The College of Cardinals is the group of the pope’s closest assistants and advisers, made up of all of the Catholic Church’s cardinals from around the world. On August 27, Pope Francis created 20 new cardinals, bringing the total number in the college to 229.
But not all of the 229 cardinals will be eligible to elect a new pope.
Pope St. Paul VI established in 1970 that cardinals aged 80 and over cannot participate in the process of electing a pope — thus, cardinals who are younger than 80 are known as “electors.” Paul VI also established a numerical limit for the number of electors, capping it at 120.
At his August 27 extraordinary consistory — a meeting of all the world’s cardinals — Pope Francis created 16 new cardinals who will be electors, bringing the total number of cardinals who are eligible to vote for the next pope in a future conclave to 132. The pope will also create four new cardinals who have already passed 80 years of age.
Six of the current cardinal electors will turn 80 by the end of 2022; two of them will have turned 80 by the end of September.
Europeans account for 53 cardinal electors in the college after the consistory, the most of any region.
Italy will have the most cardinals of any one country — 47 — and the most cardinal electors, with 20.
Meanwhile, other parts of the world have gained ground, led by the Asia-Pacific region, whose overall representation of voting-age cardinals has risen from 9% in 2013 to 17% in 2022, an analysis from Pew Research Center found.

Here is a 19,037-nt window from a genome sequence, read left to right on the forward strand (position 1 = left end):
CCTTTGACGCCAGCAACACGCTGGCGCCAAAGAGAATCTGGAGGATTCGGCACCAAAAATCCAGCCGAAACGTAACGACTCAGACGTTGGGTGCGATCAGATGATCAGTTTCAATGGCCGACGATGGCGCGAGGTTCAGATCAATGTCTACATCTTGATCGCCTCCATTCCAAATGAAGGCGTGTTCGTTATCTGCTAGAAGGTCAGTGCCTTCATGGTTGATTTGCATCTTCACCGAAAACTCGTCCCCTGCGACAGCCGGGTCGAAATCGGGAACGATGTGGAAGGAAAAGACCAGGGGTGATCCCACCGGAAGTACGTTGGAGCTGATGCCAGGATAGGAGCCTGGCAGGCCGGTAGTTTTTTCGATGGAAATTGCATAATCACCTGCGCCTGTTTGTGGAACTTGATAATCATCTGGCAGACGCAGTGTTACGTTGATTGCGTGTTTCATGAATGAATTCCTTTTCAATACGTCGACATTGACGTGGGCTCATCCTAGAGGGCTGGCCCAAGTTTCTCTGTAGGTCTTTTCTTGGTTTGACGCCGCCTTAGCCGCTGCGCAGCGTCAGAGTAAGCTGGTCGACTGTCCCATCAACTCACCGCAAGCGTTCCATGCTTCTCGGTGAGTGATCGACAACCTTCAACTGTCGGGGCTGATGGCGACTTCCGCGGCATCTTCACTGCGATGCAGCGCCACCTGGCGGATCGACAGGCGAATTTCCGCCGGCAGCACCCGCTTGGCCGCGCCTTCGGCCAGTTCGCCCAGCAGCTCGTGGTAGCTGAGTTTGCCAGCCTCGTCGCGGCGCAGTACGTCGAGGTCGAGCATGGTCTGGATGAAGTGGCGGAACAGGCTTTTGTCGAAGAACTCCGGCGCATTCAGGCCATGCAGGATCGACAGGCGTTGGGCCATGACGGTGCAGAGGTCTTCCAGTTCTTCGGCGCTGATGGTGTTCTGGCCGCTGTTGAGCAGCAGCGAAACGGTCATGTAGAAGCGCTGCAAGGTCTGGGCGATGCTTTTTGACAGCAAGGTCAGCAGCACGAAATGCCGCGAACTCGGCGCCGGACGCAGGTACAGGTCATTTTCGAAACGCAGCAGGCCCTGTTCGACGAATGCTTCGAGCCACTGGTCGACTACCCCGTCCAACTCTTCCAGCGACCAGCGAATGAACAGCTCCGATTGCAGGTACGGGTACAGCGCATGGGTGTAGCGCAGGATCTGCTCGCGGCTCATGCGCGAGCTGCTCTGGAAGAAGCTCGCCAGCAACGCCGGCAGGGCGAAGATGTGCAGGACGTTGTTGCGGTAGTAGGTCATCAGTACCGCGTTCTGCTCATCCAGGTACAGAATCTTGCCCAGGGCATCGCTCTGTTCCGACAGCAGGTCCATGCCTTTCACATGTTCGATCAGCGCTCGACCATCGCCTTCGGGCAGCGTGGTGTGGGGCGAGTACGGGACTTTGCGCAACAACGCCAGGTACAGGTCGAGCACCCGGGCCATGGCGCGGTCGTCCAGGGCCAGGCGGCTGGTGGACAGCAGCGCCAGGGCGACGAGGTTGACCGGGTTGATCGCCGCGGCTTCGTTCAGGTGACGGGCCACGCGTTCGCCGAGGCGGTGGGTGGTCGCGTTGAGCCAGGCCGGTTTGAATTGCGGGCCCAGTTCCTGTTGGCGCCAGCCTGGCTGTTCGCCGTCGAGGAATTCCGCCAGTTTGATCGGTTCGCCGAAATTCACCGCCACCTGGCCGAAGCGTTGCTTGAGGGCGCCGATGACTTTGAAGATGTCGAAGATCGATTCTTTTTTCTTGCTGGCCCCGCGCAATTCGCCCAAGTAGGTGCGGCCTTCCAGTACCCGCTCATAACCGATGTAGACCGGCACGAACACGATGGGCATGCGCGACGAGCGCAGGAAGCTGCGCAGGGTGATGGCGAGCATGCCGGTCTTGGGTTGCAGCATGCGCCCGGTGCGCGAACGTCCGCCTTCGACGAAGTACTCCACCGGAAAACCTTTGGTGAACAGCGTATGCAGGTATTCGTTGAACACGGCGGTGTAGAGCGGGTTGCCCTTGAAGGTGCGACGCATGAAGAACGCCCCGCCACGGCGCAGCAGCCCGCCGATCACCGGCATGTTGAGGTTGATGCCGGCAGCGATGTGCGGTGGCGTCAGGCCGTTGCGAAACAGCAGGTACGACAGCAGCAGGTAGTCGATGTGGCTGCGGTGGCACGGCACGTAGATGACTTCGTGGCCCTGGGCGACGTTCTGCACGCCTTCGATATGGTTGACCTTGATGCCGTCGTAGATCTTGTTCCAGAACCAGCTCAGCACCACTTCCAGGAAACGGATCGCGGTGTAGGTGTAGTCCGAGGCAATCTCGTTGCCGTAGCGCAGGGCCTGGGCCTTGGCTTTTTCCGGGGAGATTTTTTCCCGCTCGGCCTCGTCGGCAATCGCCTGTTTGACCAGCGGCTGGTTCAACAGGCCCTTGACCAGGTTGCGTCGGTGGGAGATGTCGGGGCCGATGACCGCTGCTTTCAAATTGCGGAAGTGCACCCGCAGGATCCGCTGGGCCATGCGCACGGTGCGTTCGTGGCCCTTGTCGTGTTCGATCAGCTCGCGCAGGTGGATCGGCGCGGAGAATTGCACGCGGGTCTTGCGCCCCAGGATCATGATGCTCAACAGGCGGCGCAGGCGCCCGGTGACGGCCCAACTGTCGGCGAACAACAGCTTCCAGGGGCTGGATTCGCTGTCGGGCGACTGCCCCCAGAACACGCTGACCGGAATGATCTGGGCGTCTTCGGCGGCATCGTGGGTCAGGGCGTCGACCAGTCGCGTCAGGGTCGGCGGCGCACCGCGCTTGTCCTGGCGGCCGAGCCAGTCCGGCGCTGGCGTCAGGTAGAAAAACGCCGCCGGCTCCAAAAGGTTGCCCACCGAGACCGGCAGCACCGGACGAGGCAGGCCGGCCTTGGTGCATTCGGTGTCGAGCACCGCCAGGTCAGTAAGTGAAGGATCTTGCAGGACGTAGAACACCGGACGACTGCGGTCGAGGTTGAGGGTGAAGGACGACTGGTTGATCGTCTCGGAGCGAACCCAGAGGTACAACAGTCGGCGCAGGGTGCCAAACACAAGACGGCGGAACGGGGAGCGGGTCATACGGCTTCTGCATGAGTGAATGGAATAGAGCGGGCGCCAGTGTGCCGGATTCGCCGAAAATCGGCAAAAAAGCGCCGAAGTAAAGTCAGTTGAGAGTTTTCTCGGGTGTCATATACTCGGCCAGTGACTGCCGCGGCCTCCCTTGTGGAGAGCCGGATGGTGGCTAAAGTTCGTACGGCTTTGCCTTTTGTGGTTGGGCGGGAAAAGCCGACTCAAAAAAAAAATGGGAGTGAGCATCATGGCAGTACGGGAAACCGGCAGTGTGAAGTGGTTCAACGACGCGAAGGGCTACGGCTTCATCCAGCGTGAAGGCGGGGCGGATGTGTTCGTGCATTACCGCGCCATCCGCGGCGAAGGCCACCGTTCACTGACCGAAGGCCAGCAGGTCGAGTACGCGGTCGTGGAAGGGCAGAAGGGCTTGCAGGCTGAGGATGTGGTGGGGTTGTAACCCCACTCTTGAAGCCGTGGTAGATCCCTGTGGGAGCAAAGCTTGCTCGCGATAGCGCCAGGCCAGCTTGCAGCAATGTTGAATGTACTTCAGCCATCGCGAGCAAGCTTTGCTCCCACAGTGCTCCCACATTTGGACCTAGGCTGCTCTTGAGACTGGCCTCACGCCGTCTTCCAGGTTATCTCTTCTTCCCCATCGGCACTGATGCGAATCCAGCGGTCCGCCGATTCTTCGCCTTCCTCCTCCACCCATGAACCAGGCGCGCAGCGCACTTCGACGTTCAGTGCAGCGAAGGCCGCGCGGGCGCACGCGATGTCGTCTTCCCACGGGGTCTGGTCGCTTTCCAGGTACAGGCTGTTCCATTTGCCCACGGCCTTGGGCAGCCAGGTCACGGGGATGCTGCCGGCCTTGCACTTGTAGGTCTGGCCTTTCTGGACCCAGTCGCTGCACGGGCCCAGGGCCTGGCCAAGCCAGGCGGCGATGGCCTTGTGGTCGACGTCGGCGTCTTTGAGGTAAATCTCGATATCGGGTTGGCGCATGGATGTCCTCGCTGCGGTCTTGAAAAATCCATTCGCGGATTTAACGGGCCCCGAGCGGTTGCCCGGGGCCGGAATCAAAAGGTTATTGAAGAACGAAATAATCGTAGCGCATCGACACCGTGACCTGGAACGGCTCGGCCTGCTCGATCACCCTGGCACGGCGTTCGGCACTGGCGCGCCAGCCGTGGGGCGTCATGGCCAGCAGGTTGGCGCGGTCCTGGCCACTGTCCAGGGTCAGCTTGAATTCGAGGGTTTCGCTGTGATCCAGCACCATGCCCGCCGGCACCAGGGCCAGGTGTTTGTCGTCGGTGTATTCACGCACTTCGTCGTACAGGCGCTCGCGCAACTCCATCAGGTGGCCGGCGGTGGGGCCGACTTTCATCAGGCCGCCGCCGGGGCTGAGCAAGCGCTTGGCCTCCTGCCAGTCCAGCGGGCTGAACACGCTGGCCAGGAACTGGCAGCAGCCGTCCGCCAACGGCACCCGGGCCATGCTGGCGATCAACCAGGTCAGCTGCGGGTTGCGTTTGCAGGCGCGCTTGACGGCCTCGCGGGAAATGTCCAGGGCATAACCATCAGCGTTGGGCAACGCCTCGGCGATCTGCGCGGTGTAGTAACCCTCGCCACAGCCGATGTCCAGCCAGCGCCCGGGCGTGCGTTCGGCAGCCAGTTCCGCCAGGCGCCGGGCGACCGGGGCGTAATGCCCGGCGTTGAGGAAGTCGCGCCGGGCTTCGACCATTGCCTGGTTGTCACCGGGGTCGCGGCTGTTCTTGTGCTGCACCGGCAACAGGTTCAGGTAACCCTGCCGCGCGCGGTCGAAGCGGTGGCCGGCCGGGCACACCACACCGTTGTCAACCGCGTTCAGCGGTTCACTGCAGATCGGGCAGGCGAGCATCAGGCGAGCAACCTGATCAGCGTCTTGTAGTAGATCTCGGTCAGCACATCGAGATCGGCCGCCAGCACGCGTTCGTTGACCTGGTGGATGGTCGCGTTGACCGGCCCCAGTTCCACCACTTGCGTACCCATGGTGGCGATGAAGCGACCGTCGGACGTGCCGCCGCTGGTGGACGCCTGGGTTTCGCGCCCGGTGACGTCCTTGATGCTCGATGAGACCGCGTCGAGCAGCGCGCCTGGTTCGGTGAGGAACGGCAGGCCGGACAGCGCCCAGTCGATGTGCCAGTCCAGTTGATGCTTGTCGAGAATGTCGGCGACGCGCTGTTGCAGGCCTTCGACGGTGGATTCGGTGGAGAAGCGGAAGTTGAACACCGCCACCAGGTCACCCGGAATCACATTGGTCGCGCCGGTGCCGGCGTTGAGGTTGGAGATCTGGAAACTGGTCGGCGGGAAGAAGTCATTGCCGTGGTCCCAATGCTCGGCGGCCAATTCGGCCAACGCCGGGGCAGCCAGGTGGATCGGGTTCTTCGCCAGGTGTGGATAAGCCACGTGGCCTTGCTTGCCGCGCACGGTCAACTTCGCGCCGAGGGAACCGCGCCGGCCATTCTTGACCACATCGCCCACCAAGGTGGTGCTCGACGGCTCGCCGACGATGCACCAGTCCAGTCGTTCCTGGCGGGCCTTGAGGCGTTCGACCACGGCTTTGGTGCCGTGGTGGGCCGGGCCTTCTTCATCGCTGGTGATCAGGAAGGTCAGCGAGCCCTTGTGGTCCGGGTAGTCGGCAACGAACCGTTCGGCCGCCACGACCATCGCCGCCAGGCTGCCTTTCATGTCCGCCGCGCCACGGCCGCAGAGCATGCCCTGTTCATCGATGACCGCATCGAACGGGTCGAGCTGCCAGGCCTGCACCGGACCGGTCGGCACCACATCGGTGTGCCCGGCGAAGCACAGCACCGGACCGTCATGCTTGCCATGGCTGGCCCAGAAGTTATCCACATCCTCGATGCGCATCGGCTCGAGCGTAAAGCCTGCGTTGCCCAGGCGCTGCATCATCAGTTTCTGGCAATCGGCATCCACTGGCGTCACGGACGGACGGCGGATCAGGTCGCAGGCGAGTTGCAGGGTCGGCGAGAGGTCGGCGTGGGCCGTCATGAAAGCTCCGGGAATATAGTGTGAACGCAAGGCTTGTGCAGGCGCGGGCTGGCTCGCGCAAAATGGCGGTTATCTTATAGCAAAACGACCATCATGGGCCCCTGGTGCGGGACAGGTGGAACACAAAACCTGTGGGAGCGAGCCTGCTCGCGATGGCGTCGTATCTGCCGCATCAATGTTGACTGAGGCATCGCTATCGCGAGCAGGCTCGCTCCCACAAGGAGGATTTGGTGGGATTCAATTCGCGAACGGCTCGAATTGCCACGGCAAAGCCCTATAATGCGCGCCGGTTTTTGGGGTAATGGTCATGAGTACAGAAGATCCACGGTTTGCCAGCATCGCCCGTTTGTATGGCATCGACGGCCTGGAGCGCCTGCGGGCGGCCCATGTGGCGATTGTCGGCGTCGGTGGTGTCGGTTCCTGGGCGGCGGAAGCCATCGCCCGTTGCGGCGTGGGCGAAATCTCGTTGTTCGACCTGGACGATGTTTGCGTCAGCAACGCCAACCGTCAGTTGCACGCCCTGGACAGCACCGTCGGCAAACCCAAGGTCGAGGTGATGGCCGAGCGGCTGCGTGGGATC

Sub-Saharan Africa is on the upswing with electors as well, rising from 9% to 12%. Latin America and the Caribbean have had a more modest gain, rising from 16% to 18%.
By the end of the consistory, 63% of the college will have been appointed by Pope Francis, with the remainder appointed by Pope St. John Paul II and Pope Emeritus Benedict XVI. John Paul II and Benedict XVI — as well as Pope John Paul I — were all appointed cardinals by Paul VI. Benedict XVI is the only surviving cardinal created by him.
In 2007, Pope Benedict XVI returned to the long-standing tradition requiring a two-thirds majority to elect a pope; St. John Paul II had allowed for a simple majority for a valid election in the case of extended deadlock.
By Jonah McKeown, Catholic News Agency